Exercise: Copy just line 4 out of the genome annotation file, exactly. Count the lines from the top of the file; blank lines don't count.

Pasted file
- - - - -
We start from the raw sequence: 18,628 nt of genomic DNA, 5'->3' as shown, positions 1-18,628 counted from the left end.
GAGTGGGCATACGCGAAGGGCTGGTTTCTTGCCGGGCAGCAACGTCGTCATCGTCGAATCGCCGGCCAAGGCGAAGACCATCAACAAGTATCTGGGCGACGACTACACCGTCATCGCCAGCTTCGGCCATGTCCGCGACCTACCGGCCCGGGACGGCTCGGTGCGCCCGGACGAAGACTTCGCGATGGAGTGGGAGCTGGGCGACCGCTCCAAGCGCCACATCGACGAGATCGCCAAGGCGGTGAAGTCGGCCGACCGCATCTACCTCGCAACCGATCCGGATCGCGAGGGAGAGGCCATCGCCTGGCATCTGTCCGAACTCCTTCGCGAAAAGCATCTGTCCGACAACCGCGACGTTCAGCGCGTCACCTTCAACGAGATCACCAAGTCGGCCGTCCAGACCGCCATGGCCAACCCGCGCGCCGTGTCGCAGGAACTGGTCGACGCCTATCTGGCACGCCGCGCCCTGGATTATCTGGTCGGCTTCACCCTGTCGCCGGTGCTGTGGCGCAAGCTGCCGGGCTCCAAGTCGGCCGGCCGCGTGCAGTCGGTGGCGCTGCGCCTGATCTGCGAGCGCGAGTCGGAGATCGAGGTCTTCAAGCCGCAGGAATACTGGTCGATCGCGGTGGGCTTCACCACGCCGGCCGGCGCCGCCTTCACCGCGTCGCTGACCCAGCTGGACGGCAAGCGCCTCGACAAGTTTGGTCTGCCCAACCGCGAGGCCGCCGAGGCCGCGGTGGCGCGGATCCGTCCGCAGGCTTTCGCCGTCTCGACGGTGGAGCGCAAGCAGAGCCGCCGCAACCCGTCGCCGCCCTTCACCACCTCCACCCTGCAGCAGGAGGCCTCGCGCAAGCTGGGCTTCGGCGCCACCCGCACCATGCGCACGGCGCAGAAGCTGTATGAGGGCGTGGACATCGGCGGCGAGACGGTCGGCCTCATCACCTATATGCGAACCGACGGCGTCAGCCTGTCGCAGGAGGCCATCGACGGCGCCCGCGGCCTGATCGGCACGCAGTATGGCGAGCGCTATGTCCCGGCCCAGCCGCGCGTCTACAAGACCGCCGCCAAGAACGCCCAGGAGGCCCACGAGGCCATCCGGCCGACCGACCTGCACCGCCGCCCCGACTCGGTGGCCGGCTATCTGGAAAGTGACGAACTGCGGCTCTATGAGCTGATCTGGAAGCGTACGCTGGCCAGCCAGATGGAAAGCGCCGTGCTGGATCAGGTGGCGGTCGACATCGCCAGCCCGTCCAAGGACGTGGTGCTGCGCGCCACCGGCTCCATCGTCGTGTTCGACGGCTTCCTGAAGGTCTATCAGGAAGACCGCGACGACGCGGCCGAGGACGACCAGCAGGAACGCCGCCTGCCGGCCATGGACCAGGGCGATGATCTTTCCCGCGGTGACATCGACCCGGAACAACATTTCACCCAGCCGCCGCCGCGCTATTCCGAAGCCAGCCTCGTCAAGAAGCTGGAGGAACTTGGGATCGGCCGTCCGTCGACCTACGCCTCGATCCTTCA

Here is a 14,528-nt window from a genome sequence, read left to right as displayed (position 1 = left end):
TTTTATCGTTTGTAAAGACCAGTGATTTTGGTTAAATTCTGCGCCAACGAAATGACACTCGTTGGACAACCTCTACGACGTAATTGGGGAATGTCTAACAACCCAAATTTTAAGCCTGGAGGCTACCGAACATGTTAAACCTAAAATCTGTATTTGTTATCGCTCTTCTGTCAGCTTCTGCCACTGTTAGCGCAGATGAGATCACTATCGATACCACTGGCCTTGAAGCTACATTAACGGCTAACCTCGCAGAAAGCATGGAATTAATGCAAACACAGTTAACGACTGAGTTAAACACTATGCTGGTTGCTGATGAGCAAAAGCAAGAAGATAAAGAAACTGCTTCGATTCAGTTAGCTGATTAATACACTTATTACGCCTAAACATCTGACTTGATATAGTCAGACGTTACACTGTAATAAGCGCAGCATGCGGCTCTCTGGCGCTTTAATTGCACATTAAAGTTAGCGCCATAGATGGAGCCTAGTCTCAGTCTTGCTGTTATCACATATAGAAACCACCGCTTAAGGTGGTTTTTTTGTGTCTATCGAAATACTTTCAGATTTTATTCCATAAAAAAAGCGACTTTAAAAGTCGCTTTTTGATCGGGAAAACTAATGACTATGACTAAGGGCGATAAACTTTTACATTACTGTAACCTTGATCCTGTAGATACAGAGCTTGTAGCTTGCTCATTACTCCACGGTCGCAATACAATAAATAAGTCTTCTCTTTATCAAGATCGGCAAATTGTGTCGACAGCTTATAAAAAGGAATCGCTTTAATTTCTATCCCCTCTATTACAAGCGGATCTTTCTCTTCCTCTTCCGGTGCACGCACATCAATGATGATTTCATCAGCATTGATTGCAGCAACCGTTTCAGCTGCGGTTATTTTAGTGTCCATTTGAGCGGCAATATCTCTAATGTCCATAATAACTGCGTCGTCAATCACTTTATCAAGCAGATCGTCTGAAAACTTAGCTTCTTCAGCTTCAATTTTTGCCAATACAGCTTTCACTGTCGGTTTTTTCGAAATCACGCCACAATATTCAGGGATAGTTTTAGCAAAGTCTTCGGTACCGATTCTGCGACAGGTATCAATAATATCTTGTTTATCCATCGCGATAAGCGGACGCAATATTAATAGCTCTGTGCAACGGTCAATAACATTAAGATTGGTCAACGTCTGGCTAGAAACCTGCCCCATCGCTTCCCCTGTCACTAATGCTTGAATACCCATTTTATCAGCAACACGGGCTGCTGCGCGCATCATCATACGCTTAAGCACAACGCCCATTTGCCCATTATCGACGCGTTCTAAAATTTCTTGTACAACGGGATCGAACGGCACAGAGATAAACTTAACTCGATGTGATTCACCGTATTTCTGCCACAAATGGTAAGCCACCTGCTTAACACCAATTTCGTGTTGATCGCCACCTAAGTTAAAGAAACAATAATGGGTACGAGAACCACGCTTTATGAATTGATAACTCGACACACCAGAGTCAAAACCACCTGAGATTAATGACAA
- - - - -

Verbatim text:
TTTTATCGTTTGTAAAGACCAGTGATTTTGGTTAAATTCTGCGCCAACGAAATGACACTCGTTGGACAACCTCTACGACGTAATTGGGGAATGTCTAACAACCCAAATTTTAAGCCTGGAGGCTACCGAACATGTTAAACCTAAAATCTGTATTTGTTATCGCTCTTCTGTCAGCTTCTGCCACTGTTAGCGCAGATGAGATCACTATCGATACCACTGGCCTTGAAGCTACATTAACGGCTAACCTCGCAGAAAGCATGGAATTAATGCAAACACAGTTAACGACTGAGTTAAACACTATGCTGGTTGCTGATGAGCAAAAGCAAGAAGATAAAGAAACTGCTTCGATTCAGTTAGCTGATTAATACACTTATTACGCCTAAACATCTGACTTGATATAGTCAGACGTTACACTGTAATAAGCGCAGCATGCGGCTCTCTGGCGCTTTAATTGCACATTAAAGTTAGCGCCATAGATGGAGCCTAGTCTCAGTCTTGCTGTTATCACATATAGAAACCACCGCTTAAGGTGGTTTTTTTGTGTCTATCGAAATACTTTCAGATTTTATTCCATAAAAAAAGCGACTTTAAAAGTCGCTTTTTGATCGGGAAAACTAATGACTATGACTAAGGGCGATAAACTTTTACATTACTGTAACCTTGATCCTGTAGATACAGAGCTTGTAGCTTGCTCATTACTCCACGGTCGCAATACAATAAATAAGTCTTCTCTTTATCAAGATCGGCAAATTGTGTCGACAGCTTATAAAAAGGAATCGCTTTAATTTCTATCCCCTCTATTACAAGCGGATCTTTCTCTTCCTCTTCCGGTGCACGCACATCAATGATGATTTCATCAGCATTGATTGCAGCAACCGTTTCAGCTGCGGTTATTTTAGTGTCCATTTGAGCGGCAATATCTCTAATGTCCATAATAACTGCGTCGTCAATCACTTTATCAAGCAGATCGTCTGAAAACTTAGCTTCTTCAGCTTCAATTTTTGCCAATACAGCTTTCACTGTCGGTTTTTTCGAAATCACGCCACAATATTCAGGGATAGTTTTAGCAAAGTCTTCGGTACCGATTCTGCGACAGGTATCAATAATATCTTGTTTATCCATCGCGATAAGCGGACGCAATATTAATAGCTCTGTGCAACGGTCAATAACATTAAGATTGGTCAACGTCTGGCTAGAAACCTGCCCCATCGCTTCCCCTGTCACTAATGCTTGAATACCCATTTTATCAGCAACACGGGCTGCTGCGCGCATCATCATACGCTTAAGCACAACGCCCATTTGCCCATTATCGACGCGTTCTAAAATTTCTTGTACAACGGGATCGAACGGCACAGAGATAAACTTAACTCGATGTGATTCACCGTATTTCTGCCACAAATGGTAAGCCACCTGCTTAACACCAATTTCGTGTTGATCGCCACCTAAGTTAAAGAAACAATAATGGGTACGAGAACCACGCTTTATGAATTGATAACTCGACACACCAGAGTCAAAACCACCTGAGATTAATGACAA